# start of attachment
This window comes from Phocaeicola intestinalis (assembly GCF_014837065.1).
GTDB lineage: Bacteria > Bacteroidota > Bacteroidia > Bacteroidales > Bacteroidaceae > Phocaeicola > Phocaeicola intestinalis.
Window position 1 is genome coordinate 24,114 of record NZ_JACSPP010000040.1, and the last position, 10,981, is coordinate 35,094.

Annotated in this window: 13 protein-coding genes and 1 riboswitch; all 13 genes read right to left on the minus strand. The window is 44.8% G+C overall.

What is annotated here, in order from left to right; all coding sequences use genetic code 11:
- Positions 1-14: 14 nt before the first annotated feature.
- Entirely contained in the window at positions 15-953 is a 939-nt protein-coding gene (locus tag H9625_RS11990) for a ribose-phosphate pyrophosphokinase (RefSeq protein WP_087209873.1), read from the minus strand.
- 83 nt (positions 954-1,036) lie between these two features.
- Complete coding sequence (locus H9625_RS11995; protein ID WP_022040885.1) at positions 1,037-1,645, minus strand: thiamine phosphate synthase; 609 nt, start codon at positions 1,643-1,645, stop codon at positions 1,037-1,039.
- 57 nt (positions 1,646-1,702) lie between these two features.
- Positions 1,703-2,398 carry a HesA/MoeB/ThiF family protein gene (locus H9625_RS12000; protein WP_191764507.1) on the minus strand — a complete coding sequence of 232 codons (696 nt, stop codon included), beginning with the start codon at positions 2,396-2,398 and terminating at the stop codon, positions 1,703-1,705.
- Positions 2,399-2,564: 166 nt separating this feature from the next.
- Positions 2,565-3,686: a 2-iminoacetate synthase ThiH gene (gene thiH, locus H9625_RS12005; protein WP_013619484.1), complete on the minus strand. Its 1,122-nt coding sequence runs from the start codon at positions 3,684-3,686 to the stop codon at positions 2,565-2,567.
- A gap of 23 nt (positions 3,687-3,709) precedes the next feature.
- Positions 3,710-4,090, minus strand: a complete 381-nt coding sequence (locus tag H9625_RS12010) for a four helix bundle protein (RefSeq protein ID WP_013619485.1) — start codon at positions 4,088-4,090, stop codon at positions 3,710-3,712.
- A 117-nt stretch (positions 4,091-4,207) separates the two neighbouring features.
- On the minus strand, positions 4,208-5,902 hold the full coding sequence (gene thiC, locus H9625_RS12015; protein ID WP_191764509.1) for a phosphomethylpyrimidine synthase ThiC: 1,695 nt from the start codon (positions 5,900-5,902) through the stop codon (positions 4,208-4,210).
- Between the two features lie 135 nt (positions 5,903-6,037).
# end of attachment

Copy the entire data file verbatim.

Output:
This window comes from Phocaeicola intestinalis (assembly GCF_014837065.1).
GTDB lineage: Bacteria > Bacteroidota > Bacteroidia > Bacteroidales > Bacteroidaceae > Phocaeicola > Phocaeicola intestinalis.
Window position 1 is genome coordinate 24,114 of record NZ_JACSPP010000040.1, and the last position, 10,981, is coordinate 35,094.

Annotated in this window: 13 protein-coding genes and 1 riboswitch; all 13 genes read right to left on the minus strand. The window is 44.8% G+C overall.

What is annotated here, in order from left to right; all coding sequences use genetic code 11:
- Positions 1-14: 14 nt before the first annotated feature.
- Entirely contained in the window at positions 15-953 is a 939-nt protein-coding gene (locus tag H9625_RS11990) for a ribose-phosphate pyrophosphokinase (RefSeq protein WP_087209873.1), read from the minus strand.
- 83 nt (positions 954-1,036) lie between these two features.
- Complete coding sequence (locus H9625_RS11995; protein ID WP_022040885.1) at positions 1,037-1,645, minus strand: thiamine phosphate synthase; 609 nt, start codon at positions 1,643-1,645, stop codon at positions 1,037-1,039.
- 57 nt (positions 1,646-1,702) lie between these two features.
- Positions 1,703-2,398 carry a HesA/MoeB/ThiF family protein gene (locus H9625_RS12000; protein WP_191764507.1) on the minus strand — a complete coding sequence of 232 codons (696 nt, stop codon included), beginning with the start codon at positions 2,396-2,398 and terminating at the stop codon, positions 1,703-1,705.
- Positions 2,399-2,564: 166 nt separating this feature from the next.
- Positions 2,565-3,686: a 2-iminoacetate synthase ThiH gene (gene thiH, locus H9625_RS12005; protein WP_013619484.1), complete on the minus strand. Its 1,122-nt coding sequence runs from the start codon at positions 3,684-3,686 to the stop codon at positions 2,565-2,567.
- A gap of 23 nt (positions 3,687-3,709) precedes the next feature.
- Positions 3,710-4,090, minus strand: a complete 381-nt coding sequence (locus tag H9625_RS12010) for a four helix bundle protein (RefSeq protein ID WP_013619485.1) — start codon at positions 4,088-4,090, stop codon at positions 3,710-3,712.
- A 117-nt stretch (positions 4,091-4,207) separates the two neighbouring features.
- On the minus strand, positions 4,208-5,902 hold the full coding sequence (gene thiC, locus H9625_RS12015; protein ID WP_191764509.1) for a phosphomethylpyrimidine synthase ThiC: 1,695 nt from the start codon (positions 5,900-5,902) through the stop codon (positions 4,208-4,210).
- Between the two features lie 135 nt (positions 5,903-6,037).